Annette remained silent. Bones's tone hardened.
"An attack against a member of my line is the same as an attack against me, so I'm no longer asking you as your friend. I'm commanding you as your sire to tell me who did this."
With those last three words, Bones unleashed his aura, and the weight of his power filled the room. This wasn't the tingling caress of sensations I'd felt from him earlier, but chilling waves of building pressure and crackling currents, like being in the center of an ice storm. Anyone undead within a hundred-yard radius would feel the force of Bones's aura, but most especially those tied to him through blood, as Annette and I were. She flinched as though he'd struck her, her champagne-colored gaze flickering between Bones and the floor.
"Crispin, I . . . I can't," she said at last, bowing her head. "I told you, I don't know."
Anger pulsed in palpable waves from Bones, showing that he didn't believe her. I was torn. Aside from one incident with me when we first met, Annette was as loyal to Bones as the day was long. She was still in love with him, too, and probably always would be. So why would she defy him over someone who'd tortured her? That was beyond my comprehension.
Unless she thought she was protecting Bones by her actions? I'd thrown myself in front of a few metaphorical trains for that reason. If Bones was right and Annette did know her attacker, maybe she thought whoever sliced and diced her was too powerful for Bones to take on in retaliation.
"Let's get her back to the house," I said, placing my hand on his arm to soothe away some of that furious energy. "We can figure out our next move there."
Bones gave Annette a look that promised he wasn't done with this discussion, but he swept his hand toward the door.
"All right, Kitten. After you."
To give us some privacy, Spade, Denise, Mencheres, and Kira went back to the guest cabin instead of rejoining us at our home. We hadn't needed to update everyone on what happened. With their hearing, they'd gotten the full scoop while guarding the perimeter of the inn. Annette, Ian, Bones, and I filed back into my house, where the balloons, confetti, and banners now seemed out of place with our new, somber moods.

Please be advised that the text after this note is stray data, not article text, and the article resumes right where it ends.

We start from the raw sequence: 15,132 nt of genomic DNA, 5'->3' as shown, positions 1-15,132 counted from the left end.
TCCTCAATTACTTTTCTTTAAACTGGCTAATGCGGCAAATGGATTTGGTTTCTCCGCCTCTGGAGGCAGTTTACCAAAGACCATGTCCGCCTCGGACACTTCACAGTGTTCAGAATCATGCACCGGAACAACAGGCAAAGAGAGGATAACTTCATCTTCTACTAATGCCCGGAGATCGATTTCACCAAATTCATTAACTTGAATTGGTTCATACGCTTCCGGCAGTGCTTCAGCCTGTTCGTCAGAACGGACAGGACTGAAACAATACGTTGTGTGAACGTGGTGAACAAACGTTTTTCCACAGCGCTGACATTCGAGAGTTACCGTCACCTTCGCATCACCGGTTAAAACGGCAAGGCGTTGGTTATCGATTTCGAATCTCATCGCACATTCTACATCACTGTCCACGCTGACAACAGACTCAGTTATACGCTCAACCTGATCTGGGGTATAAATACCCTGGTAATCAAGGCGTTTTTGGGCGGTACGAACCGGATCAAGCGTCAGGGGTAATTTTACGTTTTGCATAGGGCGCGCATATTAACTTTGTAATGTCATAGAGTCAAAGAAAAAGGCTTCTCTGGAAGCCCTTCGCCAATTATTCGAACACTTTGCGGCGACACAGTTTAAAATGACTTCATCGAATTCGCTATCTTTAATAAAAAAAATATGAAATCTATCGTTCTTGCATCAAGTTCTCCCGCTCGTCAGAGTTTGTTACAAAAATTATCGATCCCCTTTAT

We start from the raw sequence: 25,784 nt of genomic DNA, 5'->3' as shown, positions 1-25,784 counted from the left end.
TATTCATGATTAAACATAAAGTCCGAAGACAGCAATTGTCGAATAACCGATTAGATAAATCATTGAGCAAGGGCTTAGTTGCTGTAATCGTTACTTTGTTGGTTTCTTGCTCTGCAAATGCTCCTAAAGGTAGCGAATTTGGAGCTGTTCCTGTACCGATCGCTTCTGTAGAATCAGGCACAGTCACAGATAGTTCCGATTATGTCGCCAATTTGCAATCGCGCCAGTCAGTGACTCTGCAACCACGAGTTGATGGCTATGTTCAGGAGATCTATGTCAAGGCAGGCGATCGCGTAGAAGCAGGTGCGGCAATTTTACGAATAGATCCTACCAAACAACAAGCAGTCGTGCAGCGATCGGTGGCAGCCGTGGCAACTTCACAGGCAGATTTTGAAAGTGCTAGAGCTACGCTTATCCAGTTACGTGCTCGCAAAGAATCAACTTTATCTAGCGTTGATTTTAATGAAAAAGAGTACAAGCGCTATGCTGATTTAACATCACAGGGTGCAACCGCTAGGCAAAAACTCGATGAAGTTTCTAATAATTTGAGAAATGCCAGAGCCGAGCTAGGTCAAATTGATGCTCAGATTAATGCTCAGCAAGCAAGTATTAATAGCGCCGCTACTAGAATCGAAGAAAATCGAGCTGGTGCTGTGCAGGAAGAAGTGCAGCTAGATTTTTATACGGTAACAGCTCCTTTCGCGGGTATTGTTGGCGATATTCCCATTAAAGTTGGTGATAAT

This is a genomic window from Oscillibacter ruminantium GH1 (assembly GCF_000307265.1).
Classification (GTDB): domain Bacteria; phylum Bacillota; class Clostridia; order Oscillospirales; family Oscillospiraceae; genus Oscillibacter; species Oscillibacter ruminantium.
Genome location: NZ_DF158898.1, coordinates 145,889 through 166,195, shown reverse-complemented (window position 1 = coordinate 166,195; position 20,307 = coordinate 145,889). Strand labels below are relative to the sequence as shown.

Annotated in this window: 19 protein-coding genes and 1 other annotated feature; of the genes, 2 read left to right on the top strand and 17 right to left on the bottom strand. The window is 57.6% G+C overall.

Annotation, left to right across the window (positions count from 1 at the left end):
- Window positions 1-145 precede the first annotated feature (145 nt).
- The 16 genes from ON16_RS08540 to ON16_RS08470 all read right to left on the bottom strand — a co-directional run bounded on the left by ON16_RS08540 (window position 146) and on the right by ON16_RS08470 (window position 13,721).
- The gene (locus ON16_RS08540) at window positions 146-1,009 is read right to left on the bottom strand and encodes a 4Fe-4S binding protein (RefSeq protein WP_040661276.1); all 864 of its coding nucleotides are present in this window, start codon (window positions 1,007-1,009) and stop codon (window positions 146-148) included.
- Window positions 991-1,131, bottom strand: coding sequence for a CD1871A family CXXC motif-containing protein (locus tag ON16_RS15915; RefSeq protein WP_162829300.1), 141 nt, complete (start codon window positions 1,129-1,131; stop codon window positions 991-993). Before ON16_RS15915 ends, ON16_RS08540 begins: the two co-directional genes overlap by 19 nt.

"Look at all these lovely gifts," Annette remarked.
"All I want to hear from you is a name," Bones cut her off. "Stop acting as though nothing happened and give it to me."
Annette flounced onto the couch with none of her usual grace. "I told you. I've never seen him before."
Bones sat on the couch across from her, stretching out his legs as though getting ready for an extended nap. "If that were true, you would have given me his description straightaway instead of trying to convince me that you don't know who he is."
"Not to mention you wouldn't have let him in, and you would've fought instead of lying quiet while he carved into you," Ian added, ignoring the dirty look Annette shot him.
Both men had very good points.
"You're wasting your time hoping Bones will let this go," I chimed in. "No self-respecting Master would allow the torture of one of his people to go unpunished. You told me that yourself a long time ago."
Under these admonitions, Annette should have folded. Everything we'd said was true, and she knew it. Yet when I saw her lips compress together, I could tell she still wouldn't budge even though it made no sense.
Fabian materialized in the center of the room. "There's a vampire in the woods!"
I immediately jumped to my feet, going to our nearest cache of weapons. Ian didn't seem interested in armoring up first. He started toward the door.
The single word came from Bones. He hadn't moved from his position on the couch, his lean body still sprawled as if totally relaxed. I knew better. The tension exuding from his aura made the air feel thicker.
"I hoped we'd be followed here," Bones went on in that same quiet, unyielding voice. "Now we don't need Annette to tell us who her attacker was. We'll find out for ourselves."
"Crispin, wait," Annette began, alarm crossing her features.
"You had your chance," he said shortly. Then he glanced at Ian and nodded in Annette's direction. Whatever else she was about to say was cut off when Ian slapped his hand over her mouth. Only faint, muffled grunts came from her as Ian settled on the couch behind Annette, dragging her tight up against him.
"Don't fret. She'll stay quiet like a good girl, won't you, poppet?" Ian drawled in her ear.